The models described above have serious implications for the publishing sector, raising important concerns and calling for serious rethinking of business as usual in the scientific publishing sector. Gatti calls on the international scholarly community to take a leadership role in establishing appropriate standards and norms internationally, as national anti-trust authorities are unlikely to exert the needed pressure.
Recommendations for other digital markets can serve as useful roadmaps for scientific publishing. A recent report of the Digital Competition Expert Panel for the UK Treasury, for example, emphasizes the need to limit anti-competitive actions by the biggest platforms and to reduce structural barriers that hinder competition:
“Active efforts should also make it easier for consumers to move their data across digital services, to build systems around open standards, and to make data available for competitors, offering benefits to consumers and also facilitating the entry of new businesses.”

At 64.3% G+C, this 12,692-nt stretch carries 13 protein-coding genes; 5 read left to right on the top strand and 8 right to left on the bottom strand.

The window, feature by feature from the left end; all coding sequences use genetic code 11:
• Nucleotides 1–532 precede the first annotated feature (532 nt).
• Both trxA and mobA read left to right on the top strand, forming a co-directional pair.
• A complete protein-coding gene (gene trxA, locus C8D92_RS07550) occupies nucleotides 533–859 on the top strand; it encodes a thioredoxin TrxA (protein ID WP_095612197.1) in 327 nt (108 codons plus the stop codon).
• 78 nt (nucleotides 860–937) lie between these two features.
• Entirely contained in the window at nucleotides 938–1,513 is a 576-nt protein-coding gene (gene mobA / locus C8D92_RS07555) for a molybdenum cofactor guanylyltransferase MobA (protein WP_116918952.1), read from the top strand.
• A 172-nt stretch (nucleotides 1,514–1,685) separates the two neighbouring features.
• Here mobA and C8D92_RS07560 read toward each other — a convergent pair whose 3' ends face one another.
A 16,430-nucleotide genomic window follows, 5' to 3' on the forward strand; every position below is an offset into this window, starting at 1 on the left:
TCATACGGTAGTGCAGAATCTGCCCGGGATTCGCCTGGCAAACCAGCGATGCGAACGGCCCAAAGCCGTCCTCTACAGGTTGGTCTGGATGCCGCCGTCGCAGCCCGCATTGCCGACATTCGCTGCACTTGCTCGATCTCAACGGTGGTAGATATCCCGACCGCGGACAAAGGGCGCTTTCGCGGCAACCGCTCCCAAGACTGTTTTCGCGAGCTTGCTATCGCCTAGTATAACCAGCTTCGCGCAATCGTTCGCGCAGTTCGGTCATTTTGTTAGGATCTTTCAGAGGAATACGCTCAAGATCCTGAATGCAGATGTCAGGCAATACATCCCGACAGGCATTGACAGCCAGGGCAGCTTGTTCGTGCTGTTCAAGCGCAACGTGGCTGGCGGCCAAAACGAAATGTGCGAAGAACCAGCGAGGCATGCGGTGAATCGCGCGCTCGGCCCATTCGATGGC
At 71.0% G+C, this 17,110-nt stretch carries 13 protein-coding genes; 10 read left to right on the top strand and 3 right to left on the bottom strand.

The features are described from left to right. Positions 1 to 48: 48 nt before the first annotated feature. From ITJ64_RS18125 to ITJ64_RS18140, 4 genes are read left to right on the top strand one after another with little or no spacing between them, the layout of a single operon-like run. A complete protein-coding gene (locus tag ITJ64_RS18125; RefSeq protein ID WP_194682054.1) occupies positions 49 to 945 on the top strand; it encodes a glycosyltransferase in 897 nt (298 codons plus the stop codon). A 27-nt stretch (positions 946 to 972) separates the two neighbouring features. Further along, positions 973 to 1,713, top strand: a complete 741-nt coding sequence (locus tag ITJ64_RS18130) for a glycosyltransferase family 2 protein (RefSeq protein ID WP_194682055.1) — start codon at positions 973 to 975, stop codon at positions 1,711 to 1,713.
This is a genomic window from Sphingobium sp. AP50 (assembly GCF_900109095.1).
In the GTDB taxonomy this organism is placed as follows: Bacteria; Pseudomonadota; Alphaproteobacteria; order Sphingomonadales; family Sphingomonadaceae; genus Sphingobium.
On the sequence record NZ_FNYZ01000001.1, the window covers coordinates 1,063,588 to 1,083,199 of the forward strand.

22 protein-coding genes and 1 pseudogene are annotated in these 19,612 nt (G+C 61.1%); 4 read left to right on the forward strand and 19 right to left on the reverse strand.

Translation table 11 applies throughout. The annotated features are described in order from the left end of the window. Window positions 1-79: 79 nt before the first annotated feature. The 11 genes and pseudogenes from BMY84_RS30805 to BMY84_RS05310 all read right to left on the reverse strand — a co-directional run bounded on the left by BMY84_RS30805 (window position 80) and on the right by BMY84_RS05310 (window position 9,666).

The report also recommends the establishment of a national “digital markets unit” to overlook ongoing developments, coordinate action, and encourage “good behaviour”. Although lacking the legal weight of national anti-trust agencies, such a body could still be a powerful force through its representation of the broader scholarly community.
Alternatively, the scientific community can directly support the development of open scholarly research and publishing infrastructures, alongside commercial platforms, and, therefore, sustain independent research.
Considerable resources will have to be drawn, but, with a coordinated international action, a more diverse, competitive, inclusive scholarly publishing market is still within reach.